## Introduction

Let’s say we’ve loaded a bunch of posts with loadAll:

match "index.html" $do route idRoute compile$ do
...

We can iterate over these posts in a template file if we expose them with listField:

match "index.html" $do route idRoute compile$ do
let indexContext =
listField "allPostsWithExtraField" defaultContext (return myPosts) <>
defaultContext
...

In a template, we can do:

$for(allPostsWithExtraField)$
The title of one of the posts: $title$
$endfor$

Now, let’s say we want to have access to another field inside that loop, perhaps one that is computed from some existing metadata of the item:

$for(allPostsWithExtraField)$
The title of one of the posts: $title$
And here's the URL without its file extension: $url-plain$
$endfor$

Obviously, we don’t want to manually introduce a metadata field for this. But how do we “add” another field?

## Jasper to the rescue

I struggled with this, so I cheated and asked Jasper Van der Jeugt, the creator of Hakyll, on the Hakyll Google Group.

Jasper provided a complete working solution:

First we define a function which does what you want:

import System.FilePath (dropExtension)

urlPlainField :: Context a
urlPlainField = field "url-plain" $\item -> do mbFilePath <- getRoute (itemIdentifier item) case mbFilePath of Nothing -> return "???" Just filePath -> return$ toUrl $dropExtension filePath  And then we add it to some Context that we define for the use in the list: postCtx :: Context String postCtx = urlPlainField mappend defaultContext  Now, the following should enable you to use the new $url-plain$: let ctx = listField "how-do-i-posts" postCtx (return howDoIPosts) In our example, this solution looks like the following: match "index.html"$ do
route idRoute
compile $do myPosts <- loadAll "posts/*" let postContext = urlPlainField <> defaultContext let indexContext = listField "allPostsWithExtraField" postContext (return myPosts) <> defaultContext ... So, we provided listField with a context that includes urlPlainField. ## Why does this work? Checking a proposed solution is always easier than finding it yourself, and I wanted to know why this is the solution. So, into the source code we go! In Hakyll.Web.Template.Context, we find: -------------------------------------------------------------------------------- listField :: String -> Context a -> Compiler [Item a] -> Context b listField key c xs = listFieldWith key c (const xs) -------------------------------------------------------------------------------- listFieldWith :: String -> Context a -> (Item b -> Compiler [Item a]) -> Context b listFieldWith key c f = field' key$ fmap (ListField c) . f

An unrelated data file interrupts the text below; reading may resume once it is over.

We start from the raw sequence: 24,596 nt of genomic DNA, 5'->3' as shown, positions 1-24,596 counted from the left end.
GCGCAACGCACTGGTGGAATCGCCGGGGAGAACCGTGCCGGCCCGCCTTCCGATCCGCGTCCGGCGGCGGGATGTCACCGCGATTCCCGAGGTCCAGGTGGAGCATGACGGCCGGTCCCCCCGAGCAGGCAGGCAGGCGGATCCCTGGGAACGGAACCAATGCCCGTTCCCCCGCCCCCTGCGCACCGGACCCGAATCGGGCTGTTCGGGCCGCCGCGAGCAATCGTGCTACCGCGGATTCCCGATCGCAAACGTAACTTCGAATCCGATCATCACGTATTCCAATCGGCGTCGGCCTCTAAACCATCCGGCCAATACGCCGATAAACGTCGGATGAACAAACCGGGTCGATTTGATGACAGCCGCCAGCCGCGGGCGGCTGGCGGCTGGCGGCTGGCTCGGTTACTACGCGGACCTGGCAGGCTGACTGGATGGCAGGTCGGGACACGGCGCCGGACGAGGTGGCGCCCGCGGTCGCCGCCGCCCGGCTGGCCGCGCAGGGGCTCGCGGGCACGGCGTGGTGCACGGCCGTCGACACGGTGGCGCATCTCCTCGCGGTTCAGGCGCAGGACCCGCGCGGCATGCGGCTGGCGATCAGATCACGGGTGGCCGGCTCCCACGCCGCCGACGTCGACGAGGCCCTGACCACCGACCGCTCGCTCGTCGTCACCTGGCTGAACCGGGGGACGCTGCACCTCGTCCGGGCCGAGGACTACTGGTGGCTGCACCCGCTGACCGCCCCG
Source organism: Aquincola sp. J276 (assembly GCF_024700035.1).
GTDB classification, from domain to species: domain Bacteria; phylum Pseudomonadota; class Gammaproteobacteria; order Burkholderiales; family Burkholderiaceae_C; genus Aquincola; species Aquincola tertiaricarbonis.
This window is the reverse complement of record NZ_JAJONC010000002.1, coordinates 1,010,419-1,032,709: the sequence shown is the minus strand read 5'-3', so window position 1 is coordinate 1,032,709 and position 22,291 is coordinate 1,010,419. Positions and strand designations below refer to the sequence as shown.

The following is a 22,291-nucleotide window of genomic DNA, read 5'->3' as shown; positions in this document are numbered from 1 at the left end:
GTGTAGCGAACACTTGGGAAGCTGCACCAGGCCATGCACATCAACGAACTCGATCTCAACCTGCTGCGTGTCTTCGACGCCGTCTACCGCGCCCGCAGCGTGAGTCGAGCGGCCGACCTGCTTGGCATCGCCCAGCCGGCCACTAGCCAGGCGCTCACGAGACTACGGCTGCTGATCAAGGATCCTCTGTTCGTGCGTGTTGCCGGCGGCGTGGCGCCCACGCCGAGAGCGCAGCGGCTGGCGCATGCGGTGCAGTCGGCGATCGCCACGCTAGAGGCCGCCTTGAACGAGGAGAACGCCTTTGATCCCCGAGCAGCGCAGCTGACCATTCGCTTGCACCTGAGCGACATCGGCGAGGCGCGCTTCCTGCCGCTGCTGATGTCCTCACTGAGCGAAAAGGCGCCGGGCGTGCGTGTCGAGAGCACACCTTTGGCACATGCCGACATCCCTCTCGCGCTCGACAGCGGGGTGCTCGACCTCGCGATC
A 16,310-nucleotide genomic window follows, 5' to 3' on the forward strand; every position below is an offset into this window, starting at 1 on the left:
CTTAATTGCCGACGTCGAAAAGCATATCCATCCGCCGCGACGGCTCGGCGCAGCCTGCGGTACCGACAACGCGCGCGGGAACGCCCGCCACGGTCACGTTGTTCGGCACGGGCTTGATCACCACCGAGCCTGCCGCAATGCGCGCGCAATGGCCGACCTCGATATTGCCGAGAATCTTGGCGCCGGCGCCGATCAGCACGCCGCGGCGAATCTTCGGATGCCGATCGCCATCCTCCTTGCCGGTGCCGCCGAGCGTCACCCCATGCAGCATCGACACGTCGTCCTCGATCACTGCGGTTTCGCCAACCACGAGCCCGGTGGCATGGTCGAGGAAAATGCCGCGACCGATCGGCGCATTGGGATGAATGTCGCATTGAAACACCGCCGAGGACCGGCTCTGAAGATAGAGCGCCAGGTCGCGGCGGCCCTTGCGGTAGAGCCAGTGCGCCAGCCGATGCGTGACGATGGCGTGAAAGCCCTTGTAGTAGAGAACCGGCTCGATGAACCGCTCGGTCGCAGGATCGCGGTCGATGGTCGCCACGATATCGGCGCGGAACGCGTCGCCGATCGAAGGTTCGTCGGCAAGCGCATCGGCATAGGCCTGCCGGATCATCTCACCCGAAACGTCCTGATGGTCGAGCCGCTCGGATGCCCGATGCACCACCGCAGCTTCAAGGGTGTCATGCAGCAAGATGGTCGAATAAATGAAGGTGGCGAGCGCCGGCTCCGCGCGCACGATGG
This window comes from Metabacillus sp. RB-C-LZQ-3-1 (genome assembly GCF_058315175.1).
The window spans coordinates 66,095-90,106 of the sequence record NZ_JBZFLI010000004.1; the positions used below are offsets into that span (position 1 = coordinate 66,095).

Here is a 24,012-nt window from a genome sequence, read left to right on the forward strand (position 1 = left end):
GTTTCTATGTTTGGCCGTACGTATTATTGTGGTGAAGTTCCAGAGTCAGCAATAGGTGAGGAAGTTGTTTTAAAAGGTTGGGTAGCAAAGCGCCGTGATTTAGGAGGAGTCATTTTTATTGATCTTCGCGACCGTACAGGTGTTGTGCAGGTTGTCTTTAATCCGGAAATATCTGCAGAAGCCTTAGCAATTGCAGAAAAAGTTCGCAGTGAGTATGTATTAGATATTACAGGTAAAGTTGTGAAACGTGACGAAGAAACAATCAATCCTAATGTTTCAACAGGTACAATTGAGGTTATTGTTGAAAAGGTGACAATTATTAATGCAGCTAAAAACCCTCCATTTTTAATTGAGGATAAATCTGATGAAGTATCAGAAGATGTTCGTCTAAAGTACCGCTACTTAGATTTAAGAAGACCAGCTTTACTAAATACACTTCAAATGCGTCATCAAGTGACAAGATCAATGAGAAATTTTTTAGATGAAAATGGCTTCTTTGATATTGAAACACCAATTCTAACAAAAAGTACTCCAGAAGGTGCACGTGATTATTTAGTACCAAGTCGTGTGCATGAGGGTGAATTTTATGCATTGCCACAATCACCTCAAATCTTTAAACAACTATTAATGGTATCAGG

So, listField is a wrapper for listFieldWith. listFieldWith does the following:

• Create a field with a key (our "allPostsWithExtraField")
• That field is a ListField, hence it being used as the constructor a bit further in the function.
• f is first applied to some incoming Item b, and yields a Compiler [Item a], which we will call is.
• Then, we fmap over that Compiler [Item a] and apply the ListField constructor to it. The constructor already has c applied to it (which is the context we passed! In our case, postContext).
• The resulting ListField c is value is then applied to field' key, producing a Context.

Ok, so now the context is being carried around somewhere. But we haven’t actually done anything with it yet. So, we’ll need to find out where a ListField is pattern matched and deconstructed.

That happens to be in Hakyll.Web.Template, in a where clause in the applyTemplate' function:

...

applyElem (For e b s) = applyExpr e >>= \cf -> case cf of
StringField str  -> fail $"Hakyll.Web.Template.applyTemplateWith: expected ListField but " ++ "got StringField for expr " ++ show e ++ ", namely " ++ str ListField c xs -> do sep <- maybe (return "") go s bs <- mapM (applyTemplate' b c) xs return$ intercalate sep bs

...

We’re interested in what is going to be done with c, which is our context.

As you can see, it’s used in a call to applyTemplate' that is mapped over all the items (called xs) inside our ListField.

So, what happens, is:

• We load a bunch of posts with myPosts <- loadAll "posts/*", which yields us an [Item a].
• We put them in a ListField with the listField function.
• We also provide a context that will be available to each Item a.
• In applyElem, the template b (which is just everything between $for$ and $endfor$, the body), our context c and an Item a, are all passed to applyTemplate'.
• So, that means the context we passed in is now available in that template.

And how can we then use something from the Item to generate some new value? Let’s take the definition of urlPlainField again for that:

urlPlainField :: Context a
urlPlainField = field "url-plain" $\item -> do mbFilePath <- getRoute (itemIdentifier item) case mbFilePath of Nothing -> return "???" Just filePath -> return$ toUrl \$ dropExtension filePath

Each Context always gets access to the item that was passed to applyTemplate'. So, we can just get the Identifier of the item with itemIdentifier. And with an Identifier, we can access:

• Metadata with getMetadata .
• The filepath of the item (if any) with toFilePath.
• The version with identifierVersion.
• The route for the item with getRoute.
• Create a snapshot of your item with saveSnapshot <snapshotName>.
• Load a snapshot of your item with loadSnapshot <snapshotName>.